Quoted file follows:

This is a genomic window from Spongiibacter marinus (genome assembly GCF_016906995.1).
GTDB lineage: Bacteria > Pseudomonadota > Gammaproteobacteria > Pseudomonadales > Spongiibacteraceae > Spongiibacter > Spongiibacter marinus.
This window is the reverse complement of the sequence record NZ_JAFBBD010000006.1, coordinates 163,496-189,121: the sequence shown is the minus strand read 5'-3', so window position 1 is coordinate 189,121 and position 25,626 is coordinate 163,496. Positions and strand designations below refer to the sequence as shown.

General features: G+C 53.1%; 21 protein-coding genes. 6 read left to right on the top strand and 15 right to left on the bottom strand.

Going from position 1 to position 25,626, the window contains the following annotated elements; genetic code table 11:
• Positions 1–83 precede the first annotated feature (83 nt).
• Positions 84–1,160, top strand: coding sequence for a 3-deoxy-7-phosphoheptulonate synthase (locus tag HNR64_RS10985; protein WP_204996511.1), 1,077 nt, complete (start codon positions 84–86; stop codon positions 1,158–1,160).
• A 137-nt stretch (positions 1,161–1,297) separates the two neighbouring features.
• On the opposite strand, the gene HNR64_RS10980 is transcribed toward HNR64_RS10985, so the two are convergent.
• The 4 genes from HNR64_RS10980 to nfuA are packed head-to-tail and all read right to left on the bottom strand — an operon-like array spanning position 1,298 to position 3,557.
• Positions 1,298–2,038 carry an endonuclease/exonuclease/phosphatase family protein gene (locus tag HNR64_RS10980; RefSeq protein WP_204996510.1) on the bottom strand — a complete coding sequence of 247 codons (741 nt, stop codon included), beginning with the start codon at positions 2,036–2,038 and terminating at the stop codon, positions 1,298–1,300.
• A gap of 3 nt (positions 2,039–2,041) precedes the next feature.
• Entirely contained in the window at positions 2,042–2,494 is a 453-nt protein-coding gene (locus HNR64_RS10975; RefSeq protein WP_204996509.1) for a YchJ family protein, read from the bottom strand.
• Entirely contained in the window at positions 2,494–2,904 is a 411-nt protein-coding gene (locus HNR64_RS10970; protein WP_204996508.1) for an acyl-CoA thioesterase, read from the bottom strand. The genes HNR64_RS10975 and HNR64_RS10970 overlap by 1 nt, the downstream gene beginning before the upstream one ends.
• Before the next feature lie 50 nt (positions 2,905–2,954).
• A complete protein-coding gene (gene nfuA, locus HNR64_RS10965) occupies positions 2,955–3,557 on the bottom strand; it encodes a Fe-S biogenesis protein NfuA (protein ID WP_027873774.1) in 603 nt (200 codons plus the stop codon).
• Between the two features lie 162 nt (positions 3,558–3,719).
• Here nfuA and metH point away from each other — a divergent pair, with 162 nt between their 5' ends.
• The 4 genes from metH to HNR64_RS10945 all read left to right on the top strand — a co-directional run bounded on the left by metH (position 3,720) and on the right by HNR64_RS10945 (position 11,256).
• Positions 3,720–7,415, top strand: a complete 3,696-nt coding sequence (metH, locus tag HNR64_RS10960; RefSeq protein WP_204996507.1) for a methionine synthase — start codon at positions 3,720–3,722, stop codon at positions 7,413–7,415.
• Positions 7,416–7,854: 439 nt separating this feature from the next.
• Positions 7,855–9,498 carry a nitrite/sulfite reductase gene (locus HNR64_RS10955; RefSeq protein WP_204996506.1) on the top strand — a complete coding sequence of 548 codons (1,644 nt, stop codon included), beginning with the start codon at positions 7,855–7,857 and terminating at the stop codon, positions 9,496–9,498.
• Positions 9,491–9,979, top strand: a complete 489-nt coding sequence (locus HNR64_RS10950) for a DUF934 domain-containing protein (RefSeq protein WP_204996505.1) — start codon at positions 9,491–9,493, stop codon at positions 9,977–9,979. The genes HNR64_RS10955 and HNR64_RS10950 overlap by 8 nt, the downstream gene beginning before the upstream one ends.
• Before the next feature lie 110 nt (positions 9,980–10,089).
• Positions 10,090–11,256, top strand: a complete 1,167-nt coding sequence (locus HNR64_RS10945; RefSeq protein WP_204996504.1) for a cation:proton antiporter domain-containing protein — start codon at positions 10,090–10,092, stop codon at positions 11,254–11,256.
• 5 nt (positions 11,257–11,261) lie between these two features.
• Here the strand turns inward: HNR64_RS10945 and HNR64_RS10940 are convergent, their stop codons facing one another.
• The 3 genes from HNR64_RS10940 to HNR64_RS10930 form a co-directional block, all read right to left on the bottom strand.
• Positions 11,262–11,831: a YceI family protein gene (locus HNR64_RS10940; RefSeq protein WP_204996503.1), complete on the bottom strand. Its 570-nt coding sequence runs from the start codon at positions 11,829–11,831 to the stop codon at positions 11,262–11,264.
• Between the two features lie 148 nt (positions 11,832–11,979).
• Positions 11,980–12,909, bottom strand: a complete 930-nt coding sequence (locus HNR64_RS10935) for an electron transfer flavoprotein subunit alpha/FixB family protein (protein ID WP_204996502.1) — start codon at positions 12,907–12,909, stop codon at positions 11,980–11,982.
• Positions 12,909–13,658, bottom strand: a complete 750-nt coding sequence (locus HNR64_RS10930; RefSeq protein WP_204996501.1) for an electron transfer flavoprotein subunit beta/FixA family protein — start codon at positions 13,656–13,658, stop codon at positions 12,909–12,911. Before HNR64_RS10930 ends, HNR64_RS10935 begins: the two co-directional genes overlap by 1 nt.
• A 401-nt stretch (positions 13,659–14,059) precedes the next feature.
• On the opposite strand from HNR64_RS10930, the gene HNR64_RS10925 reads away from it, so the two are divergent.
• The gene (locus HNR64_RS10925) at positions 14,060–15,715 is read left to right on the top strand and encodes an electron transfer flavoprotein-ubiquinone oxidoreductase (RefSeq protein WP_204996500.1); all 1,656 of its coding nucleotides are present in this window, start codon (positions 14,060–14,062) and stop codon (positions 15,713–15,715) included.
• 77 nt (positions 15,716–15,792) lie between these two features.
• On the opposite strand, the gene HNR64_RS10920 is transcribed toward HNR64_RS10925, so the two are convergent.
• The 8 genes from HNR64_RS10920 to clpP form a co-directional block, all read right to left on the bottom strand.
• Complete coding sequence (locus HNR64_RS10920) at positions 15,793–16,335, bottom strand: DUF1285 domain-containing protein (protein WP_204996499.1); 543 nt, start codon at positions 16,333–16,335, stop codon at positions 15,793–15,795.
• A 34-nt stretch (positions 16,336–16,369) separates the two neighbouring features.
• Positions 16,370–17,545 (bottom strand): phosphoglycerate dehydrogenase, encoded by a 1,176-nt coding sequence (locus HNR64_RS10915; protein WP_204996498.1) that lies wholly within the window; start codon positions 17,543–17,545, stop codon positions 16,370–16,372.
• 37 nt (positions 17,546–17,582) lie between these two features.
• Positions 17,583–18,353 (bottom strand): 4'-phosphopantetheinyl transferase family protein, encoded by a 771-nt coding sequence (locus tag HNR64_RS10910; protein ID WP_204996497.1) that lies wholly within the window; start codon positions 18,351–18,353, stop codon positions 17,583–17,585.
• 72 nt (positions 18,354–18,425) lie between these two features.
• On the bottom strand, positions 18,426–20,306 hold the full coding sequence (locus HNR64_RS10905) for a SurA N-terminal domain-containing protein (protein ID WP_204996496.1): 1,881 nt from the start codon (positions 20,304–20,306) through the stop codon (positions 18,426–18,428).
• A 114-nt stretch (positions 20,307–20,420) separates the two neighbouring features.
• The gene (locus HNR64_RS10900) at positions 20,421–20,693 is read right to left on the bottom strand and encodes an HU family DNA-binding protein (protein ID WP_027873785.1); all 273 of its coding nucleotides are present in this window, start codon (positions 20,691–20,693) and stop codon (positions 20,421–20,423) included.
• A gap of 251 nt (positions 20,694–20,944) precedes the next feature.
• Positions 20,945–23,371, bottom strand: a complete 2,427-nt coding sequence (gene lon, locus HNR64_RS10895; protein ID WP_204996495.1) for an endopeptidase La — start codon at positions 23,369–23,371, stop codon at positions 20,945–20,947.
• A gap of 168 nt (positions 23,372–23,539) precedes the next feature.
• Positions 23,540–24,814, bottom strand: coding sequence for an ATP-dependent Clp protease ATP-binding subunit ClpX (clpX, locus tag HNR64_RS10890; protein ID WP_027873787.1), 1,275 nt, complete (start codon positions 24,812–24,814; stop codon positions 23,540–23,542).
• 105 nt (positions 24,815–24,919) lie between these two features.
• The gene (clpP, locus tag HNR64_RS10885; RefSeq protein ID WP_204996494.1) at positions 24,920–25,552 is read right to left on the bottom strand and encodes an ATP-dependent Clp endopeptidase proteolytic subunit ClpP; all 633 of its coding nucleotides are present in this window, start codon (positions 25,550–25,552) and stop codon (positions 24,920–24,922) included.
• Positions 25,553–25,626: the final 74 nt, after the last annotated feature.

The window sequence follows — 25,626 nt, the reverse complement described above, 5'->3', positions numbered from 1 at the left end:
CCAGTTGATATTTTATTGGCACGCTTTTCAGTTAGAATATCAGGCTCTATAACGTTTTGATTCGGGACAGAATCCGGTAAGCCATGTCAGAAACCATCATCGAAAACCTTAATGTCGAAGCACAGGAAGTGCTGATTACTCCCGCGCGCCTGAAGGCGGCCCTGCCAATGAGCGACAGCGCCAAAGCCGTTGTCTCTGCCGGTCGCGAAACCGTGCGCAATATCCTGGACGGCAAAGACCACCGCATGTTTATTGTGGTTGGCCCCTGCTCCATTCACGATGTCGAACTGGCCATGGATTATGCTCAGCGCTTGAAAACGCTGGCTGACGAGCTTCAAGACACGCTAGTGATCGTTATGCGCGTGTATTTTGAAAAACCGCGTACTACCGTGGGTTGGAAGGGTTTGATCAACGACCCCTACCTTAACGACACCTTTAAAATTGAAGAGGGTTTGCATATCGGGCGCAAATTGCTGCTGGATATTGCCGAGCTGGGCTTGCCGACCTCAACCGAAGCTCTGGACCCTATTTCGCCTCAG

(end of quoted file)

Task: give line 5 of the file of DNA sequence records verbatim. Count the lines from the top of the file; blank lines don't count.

Going from position 1 to position 25,626, the window contains the following annotated elements; genetic code table 11: